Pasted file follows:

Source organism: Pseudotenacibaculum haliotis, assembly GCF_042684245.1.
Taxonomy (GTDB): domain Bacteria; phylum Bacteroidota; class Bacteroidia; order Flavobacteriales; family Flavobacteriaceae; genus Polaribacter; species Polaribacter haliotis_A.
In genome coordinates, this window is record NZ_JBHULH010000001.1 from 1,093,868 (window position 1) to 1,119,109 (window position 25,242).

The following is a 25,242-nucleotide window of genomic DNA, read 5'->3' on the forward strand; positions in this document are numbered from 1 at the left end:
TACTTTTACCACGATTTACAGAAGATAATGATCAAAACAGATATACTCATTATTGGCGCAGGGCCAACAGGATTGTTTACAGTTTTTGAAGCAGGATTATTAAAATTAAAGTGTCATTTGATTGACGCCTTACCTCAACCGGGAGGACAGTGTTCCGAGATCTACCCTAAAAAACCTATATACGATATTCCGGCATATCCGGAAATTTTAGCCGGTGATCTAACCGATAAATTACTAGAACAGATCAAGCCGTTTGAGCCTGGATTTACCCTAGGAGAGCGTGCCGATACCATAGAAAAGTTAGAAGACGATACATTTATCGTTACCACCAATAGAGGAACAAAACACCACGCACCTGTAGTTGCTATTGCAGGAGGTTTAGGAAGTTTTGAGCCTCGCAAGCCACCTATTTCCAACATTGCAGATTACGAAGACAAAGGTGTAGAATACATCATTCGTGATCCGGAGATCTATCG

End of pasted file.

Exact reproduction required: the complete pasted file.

Source organism: Pseudotenacibaculum haliotis, assembly GCF_042684245.1.
Taxonomy (GTDB): domain Bacteria; phylum Bacteroidota; class Bacteroidia; order Flavobacteriales; family Flavobacteriaceae; genus Polaribacter; species Polaribacter haliotis_A.
In genome coordinates, this window is record NZ_JBHULH010000001.1 from 1,093,868 (window position 1) to 1,119,109 (window position 25,242).

The following is a 25,242-nucleotide window of genomic DNA, read 5'->3' on the forward strand; positions in this document are numbered from 1 at the left end:
TACTTTTACCACGATTTACAGAAGATAATGATCAAAACAGATATACTCATTATTGGCGCAGGGCCAACAGGATTGTTTACAGTTTTTGAAGCAGGATTATTAAAATTAAAGTGTCATTTGATTGACGCCTTACCTCAACCGGGAGGACAGTGTTCCGAGATCTACCCTAAAAAACCTATATACGATATTCCGGCATATCCGGAAATTTTAGCCGGTGATCTAACCGATAAATTACTAGAACAGATCAAGCCGTTTGAGCCTGGATTTACCCTAGGAGAGCGTGCCGATACCATAGAAAAGTTAGAAGACGATACATTTATCGTTACCACCAATAGAGGAACAAAACACCACGCACCTGTAGTTGCTATTGCAGGAGGTTTAGGAAGTTTTGAGCCTCGCAAGCCACCTATTTCCAACATTGCAGATTACGAAGACAAAGGTGTAGAATACATCATTCGTGATCCGGAGATCTATCG